- Chapter One
- Chapter Two
- Chapter Three
- Chapter Four
- Chapter Five
- Chapter Six
- Chapter Seven
- Chapter Eight
- Chapter Nine
- Chapter Ten
- Chapter Eleven
- Chapter Twelve
- Chapter Thirteen
- Chapter Fourteen
- Chapter Fifteen
- Chapter Sixteen
- Chapter Seventeen
- Chapter Eighteen
- Chapter Nineteen
- Chapter Twenty
- Chapter Twenty-One
- Chapter Twenty-Two
- Chapter Twenty-Three
- Chapter Twenty-Four
- Chapter Twenty-Five
- Chapter Twenty-Six
- Chapter Twenty-Seven
- Chapter Twenty-Eight
- Chapter Twenty-Nine
- Chapter Thirty
- Chapter Thirty-One
- Chapter Thirty Two
- Chapter Thirty-Three
- Chapter Thirty-Four
- Chapter Thirty-Five
- Chapter Thirty Six
Al was awakened by what sounded like pistol shots. He slid off the bed and grabbed the rifle. He motioned for the girl to lay flat on the bed. He slipped on his trousers and shoes before he untied the leather strings that held the door shut. He opened it a crack and peeked out. Pio was standing by the grill putting wood on the fire. “Did you hear someone shooting?” Al Asked.
Pio nodded, “ I am sure it was Nocho. He says there are many wild turkeys up the canyon. He went to see if he could kill one.”
Al breathed a sigh of relief and turned to the girl. “False alarm,” he grinned. “Lets get dressed and go see if we can find something to eat.”
Pio had a pot of coffee on the fire. There was about a dozen bananas lying on the table. These were the green ones that Pio had wrapped in the cloth a few days ago. Now they were yellow and ready to eat.
The girl dished up some cooked rice and added sliced banana, sprinkled on a little brown sugar then added some canned milk. Breakfast was ready.
Nocho came in wearing his toothless smile; there was a big turkey on his back.
When breakfast was over, Al suggested that they get ready to go on down the river. Somewhere below was the killer. They must go after him. Nocho shook his head. “It is better that we do not go today. Notice the dark clouds. Today it will rain for sure. We would not be safe on the river in a storm.”
The clouds were dark. Al had hired this fellow to guide them down the river. So far, he had done and excellent job. At least they were alive. He would not question his judgment now. Besides, another night in the little cabin with Adilia sounded mighty fine.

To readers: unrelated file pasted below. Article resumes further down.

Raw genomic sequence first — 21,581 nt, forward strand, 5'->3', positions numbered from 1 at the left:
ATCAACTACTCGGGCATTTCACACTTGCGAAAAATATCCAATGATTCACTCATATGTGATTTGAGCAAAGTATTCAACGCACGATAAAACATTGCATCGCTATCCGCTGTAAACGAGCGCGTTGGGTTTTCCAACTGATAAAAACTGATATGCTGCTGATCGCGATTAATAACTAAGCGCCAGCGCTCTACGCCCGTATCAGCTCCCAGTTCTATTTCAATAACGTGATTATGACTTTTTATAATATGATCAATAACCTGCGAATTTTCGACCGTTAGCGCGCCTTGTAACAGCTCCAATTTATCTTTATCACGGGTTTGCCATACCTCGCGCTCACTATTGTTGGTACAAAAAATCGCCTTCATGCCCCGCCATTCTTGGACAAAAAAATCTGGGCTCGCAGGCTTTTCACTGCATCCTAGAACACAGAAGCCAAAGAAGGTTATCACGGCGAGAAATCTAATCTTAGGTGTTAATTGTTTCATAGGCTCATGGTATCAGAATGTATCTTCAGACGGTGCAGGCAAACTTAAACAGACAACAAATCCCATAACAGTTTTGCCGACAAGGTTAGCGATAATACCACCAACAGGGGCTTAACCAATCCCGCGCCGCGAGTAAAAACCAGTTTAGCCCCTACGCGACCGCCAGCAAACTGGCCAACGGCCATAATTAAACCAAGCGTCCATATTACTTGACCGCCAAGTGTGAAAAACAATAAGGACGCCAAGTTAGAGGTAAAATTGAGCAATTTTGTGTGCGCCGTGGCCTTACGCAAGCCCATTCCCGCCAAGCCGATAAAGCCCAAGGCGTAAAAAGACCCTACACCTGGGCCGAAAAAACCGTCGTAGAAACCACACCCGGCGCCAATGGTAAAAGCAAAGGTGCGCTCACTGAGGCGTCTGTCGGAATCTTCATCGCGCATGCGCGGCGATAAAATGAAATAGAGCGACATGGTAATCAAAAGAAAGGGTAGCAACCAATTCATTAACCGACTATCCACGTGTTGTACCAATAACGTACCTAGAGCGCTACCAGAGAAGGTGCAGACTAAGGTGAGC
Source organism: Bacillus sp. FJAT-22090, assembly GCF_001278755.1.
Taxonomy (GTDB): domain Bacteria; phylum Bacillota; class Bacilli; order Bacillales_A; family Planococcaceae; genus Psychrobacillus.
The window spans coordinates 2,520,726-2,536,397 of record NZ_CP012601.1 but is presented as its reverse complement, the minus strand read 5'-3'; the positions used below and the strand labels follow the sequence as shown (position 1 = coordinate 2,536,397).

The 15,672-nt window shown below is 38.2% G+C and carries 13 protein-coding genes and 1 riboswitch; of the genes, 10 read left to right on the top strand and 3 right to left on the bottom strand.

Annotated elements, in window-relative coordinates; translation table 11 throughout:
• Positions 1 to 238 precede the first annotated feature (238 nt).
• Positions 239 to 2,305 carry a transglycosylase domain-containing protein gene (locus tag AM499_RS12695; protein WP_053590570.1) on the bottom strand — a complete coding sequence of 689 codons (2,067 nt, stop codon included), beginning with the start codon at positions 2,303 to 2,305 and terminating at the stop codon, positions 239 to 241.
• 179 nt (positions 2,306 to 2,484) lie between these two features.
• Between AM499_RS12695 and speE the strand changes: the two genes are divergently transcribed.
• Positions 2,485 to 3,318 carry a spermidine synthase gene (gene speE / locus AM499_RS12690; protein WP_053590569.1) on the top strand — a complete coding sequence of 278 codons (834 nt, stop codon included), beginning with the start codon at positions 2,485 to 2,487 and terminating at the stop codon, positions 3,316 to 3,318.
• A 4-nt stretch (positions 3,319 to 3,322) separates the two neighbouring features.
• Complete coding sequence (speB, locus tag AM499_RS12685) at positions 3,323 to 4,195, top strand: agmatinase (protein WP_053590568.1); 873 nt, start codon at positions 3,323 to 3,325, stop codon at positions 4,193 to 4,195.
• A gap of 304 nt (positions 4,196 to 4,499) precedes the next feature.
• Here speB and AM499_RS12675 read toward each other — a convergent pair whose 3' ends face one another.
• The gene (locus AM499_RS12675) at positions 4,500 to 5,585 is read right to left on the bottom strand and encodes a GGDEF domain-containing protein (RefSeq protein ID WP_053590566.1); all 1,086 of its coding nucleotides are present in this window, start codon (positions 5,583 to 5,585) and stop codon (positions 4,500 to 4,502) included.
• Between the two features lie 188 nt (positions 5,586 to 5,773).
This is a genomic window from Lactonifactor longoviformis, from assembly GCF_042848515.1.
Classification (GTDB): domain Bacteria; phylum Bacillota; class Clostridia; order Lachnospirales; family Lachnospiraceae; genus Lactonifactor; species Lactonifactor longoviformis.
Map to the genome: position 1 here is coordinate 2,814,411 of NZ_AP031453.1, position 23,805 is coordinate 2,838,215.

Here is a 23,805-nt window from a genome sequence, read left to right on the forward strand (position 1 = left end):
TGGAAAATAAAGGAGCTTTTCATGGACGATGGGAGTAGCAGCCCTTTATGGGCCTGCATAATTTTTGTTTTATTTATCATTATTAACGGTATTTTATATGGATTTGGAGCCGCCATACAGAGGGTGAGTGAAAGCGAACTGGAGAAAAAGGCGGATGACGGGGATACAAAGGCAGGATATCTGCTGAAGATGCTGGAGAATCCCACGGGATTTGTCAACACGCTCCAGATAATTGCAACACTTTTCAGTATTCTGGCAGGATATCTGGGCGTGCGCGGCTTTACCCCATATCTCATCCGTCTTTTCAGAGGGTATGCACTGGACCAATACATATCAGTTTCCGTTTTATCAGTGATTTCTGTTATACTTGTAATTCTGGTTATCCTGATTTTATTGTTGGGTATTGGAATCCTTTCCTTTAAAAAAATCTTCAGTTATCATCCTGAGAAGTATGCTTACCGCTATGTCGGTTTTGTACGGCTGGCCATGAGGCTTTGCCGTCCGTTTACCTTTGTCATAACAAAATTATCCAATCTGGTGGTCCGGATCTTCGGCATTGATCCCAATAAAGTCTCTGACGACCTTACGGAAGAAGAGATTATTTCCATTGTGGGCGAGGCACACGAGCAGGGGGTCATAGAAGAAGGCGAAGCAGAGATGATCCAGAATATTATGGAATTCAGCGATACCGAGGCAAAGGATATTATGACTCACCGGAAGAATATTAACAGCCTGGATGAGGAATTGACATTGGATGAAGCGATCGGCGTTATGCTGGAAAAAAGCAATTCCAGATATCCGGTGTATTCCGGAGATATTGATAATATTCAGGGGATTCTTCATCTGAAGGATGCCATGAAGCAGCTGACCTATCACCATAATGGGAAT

“You are right,” Al told him. “We will stay here today.” He smiled at the girl. “And maybe tomorrow.”
The big mud oven proved of great interest to Al. He had seen a lot of them at a distance, but this on was the first he had been close to. He looked it over carefully.
It was about four feet high, and about the same distance across. It was round, and the top was rounded off like a huge light bulb. In the center of the top was a hole about an inch in diameter. This was the chimney, a place for the smoke to escape and give it a draft. In one side at the bottom, was a square hole, about one square foot. This was the entrance to the oven.
Today, they would roast the big turkey and bake bread.
Al morning, Pio had been gathering wood. There was a big pile by the log. He began cramming it into the oven.
Nocho began cleaning the turkey; Adilia would make the bread.
Al watched, fascinated. This was certainly a new world for him. He never dreamed that such methods existed. In fact, he had never heard of an oven like this.
He still couldn’t understand how the big thing worked.
The wood was crammed inside. Pio set it on fire. Smoke began to spiral out of the hole in the top.
There was a steel plate that would cover the opening to the oven. Pio adjusted this, giving the fire the right amount of draft. He left the oven on and sat down on a log. For now, his part of the chores was finished.
Al went over and sat down beside him. He pointed with his thumb.
“Pio, I don’t want to appear stupid. But, how in hell are you going to cook anything in there when it’s full of burning wood?”
“Do you not have ovens like this in the United States?”
“We sure don’t. And this is the only one I have ever seen in action. Would you mind explaining how the damn thing works? I guess I could wait and see, but my curiosity is killing me.”
Pio grinned, and started to explain.
“In about an hour, the thick walls of the oven will become red hot inside. We will take a small rake and drag out what is left of the wood and coals. These go into the grill. On the grill, we will heat water and make coffee. Nothing is wasted. Then, we will put the bread and the turkey in the oven. The door will be closed tight, so no cold air can enter. There will be a few sticks of wood left inside. They will make enough smoke to give everything a fine flavor.” Pio licked his lips and grinned. “You will see.”
“How long will it take to cook the meal?” Al asked.
“Probably a couple of hours.”
“If the oven is red hot, won’t it burn everything?”